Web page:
More feeder cattle in Western Canada are heading to the U.S. for finishing because of tight feed supplies, according to industry officials.
And springtime road restrictions are further reducing supplies of feed wheat and barley.
“Seasonally, we’re going into a time of year where moving grain is difficult from the farm gate to the end-user,” said Jim Beusekom, a trader with Marketplace Commodities in Lethbridge, Alberta. “Even if there are supplies physically on the farm, it’s hard to get them to the end-user.”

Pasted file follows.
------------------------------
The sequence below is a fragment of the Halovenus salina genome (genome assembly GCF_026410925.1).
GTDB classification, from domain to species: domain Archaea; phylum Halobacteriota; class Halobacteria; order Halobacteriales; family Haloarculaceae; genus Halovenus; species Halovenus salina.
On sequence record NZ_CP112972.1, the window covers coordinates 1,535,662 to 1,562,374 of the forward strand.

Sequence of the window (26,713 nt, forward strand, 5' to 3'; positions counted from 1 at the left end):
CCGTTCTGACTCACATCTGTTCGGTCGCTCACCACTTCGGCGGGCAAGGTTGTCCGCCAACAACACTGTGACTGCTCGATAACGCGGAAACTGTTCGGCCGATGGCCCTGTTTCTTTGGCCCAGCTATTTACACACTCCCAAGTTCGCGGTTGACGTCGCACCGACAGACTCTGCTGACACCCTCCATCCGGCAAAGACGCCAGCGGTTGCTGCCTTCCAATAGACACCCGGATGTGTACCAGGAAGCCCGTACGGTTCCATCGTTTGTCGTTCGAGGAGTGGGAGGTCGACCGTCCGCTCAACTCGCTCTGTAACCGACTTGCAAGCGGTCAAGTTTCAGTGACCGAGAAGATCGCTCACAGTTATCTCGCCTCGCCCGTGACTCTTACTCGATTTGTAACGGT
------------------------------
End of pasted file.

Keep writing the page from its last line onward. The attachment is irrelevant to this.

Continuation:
But alternative feeding options are becoming more attractive because the price for distillers dried grains with solubles from the U.S. is falling, he said.
“Corn distillers grains are trading about 10 to 15 per cent higher than barley or wheat, which is right in line because they’re worth that much more,” said Beusekom. “So on a relative feed value, corn distillers grains are the cheapest commodity.”
Feed barley values in Lethbridge were around $251.32 per tonne as of April 11 while feed wheat prices in the region averaged $265.13, according to the Alberta Canola Producers Commission.